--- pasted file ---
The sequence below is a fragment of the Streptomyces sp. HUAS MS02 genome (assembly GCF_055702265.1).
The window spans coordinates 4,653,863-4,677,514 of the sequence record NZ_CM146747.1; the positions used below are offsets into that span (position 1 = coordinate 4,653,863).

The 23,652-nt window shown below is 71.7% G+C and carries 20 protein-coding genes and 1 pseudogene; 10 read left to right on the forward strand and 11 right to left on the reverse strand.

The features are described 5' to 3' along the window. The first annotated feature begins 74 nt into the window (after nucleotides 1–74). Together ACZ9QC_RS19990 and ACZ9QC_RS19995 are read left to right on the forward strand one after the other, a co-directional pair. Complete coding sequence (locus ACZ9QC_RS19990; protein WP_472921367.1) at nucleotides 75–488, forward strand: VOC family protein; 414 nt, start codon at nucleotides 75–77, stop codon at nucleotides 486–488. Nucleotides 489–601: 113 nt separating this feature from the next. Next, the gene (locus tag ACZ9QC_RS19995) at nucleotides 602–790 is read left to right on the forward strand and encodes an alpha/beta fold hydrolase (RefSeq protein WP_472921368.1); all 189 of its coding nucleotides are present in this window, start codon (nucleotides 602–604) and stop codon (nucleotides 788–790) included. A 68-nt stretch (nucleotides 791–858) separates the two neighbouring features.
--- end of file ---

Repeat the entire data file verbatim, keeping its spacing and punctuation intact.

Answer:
The sequence below is a fragment of the Streptomyces sp. HUAS MS02 genome (assembly GCF_055702265.1).
The window spans coordinates 4,653,863-4,677,514 of the sequence record NZ_CM146747.1; the positions used below are offsets into that span (position 1 = coordinate 4,653,863).

The 23,652-nt window shown below is 71.7% G+C and carries 20 protein-coding genes and 1 pseudogene; 10 read left to right on the forward strand and 11 right to left on the reverse strand.

The features are described 5' to 3' along the window. The first annotated feature begins 74 nt into the window (after nucleotides 1–74). Together ACZ9QC_RS19990 and ACZ9QC_RS19995 are read left to right on the forward strand one after the other, a co-directional pair. Complete coding sequence (locus ACZ9QC_RS19990; protein WP_472921367.1) at nucleotides 75–488, forward strand: VOC family protein; 414 nt, start codon at nucleotides 75–77, stop codon at nucleotides 486–488. Nucleotides 489–601: 113 nt separating this feature from the next. Next, the gene (locus tag ACZ9QC_RS19995) at nucleotides 602–790 is read left to right on the forward strand and encodes an alpha/beta fold hydrolase (RefSeq protein WP_472921368.1); all 189 of its coding nucleotides are present in this window, start codon (nucleotides 602–604) and stop codon (nucleotides 788–790) included. A 68-nt stretch (nucleotides 791–858) separates the two neighbouring features.